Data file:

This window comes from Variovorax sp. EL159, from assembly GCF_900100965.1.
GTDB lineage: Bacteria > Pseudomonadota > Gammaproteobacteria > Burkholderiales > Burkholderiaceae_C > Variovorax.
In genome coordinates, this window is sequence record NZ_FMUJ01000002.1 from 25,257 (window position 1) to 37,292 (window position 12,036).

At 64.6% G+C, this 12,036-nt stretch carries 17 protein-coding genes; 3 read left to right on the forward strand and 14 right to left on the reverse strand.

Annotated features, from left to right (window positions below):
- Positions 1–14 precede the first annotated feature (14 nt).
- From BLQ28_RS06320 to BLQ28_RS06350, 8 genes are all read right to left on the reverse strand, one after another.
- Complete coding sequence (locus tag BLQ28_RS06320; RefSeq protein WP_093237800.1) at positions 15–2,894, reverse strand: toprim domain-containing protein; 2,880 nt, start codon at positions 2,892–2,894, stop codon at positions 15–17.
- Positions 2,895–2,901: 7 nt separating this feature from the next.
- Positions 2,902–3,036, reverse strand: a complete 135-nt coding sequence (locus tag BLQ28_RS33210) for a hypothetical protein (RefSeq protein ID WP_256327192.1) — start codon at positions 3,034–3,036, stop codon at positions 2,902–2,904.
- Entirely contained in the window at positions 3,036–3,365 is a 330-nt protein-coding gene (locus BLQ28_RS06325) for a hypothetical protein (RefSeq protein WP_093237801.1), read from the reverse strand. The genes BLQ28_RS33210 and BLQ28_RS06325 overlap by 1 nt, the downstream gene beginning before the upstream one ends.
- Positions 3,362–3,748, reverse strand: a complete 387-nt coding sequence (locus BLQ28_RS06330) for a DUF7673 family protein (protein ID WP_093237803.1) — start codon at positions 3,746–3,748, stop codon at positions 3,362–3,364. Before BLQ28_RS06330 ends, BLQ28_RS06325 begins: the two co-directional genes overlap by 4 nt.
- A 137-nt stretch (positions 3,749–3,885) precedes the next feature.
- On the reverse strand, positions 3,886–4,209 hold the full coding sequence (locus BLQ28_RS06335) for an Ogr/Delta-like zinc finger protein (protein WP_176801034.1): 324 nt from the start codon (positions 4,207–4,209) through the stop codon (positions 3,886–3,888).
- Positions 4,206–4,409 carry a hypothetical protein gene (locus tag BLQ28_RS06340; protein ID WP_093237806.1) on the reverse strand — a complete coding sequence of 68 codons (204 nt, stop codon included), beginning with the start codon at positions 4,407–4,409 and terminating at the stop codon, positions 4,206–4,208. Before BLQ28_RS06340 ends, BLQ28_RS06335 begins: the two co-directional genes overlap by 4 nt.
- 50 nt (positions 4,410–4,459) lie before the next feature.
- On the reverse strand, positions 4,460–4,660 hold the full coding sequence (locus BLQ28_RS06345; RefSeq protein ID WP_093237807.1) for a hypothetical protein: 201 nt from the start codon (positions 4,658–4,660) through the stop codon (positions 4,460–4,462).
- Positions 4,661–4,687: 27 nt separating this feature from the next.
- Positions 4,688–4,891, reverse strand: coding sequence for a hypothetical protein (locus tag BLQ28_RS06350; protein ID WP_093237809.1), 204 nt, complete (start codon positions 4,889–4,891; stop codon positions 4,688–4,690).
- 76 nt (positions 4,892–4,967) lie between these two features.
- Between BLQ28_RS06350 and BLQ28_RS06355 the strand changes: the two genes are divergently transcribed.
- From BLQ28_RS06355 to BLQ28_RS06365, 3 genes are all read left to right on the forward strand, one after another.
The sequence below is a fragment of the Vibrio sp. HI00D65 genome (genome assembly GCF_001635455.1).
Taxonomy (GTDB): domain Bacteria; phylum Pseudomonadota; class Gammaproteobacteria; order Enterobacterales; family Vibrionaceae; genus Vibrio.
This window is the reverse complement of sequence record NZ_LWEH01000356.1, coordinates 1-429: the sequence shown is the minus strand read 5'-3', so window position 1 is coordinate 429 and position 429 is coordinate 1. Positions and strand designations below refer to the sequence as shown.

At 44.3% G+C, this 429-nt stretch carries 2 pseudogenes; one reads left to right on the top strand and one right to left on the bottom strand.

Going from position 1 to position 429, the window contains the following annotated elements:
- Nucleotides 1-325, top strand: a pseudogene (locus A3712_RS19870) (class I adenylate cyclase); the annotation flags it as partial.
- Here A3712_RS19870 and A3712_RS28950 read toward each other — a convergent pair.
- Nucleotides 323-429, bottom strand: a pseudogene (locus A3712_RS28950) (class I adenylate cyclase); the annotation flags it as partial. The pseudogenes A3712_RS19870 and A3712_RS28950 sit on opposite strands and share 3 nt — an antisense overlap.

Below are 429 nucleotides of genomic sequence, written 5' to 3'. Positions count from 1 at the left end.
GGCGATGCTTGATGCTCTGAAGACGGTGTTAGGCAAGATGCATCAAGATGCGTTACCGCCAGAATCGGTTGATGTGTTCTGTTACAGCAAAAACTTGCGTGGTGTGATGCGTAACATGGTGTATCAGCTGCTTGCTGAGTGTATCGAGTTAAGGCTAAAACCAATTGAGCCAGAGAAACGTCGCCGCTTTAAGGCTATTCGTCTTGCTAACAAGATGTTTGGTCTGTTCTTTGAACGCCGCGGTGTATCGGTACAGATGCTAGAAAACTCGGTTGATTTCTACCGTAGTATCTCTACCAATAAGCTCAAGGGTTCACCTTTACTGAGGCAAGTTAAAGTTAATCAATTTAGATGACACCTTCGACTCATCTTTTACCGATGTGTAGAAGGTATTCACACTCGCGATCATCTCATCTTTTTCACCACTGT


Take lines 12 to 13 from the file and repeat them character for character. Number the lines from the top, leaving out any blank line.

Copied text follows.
- Positions 3,362–3,748, reverse strand: a complete 387-nt coding sequence (locus BLQ28_RS06330) for a DUF7673 family protein (protein ID WP_093237803.1) — start codon at positions 3,746–3,748, stop codon at positions 3,362–3,364. Before BLQ28_RS06330 ends, BLQ28_RS06325 begins: the two co-directional genes overlap by 4 nt.
- A 137-nt stretch (positions 3,749–3,885) precedes the next feature.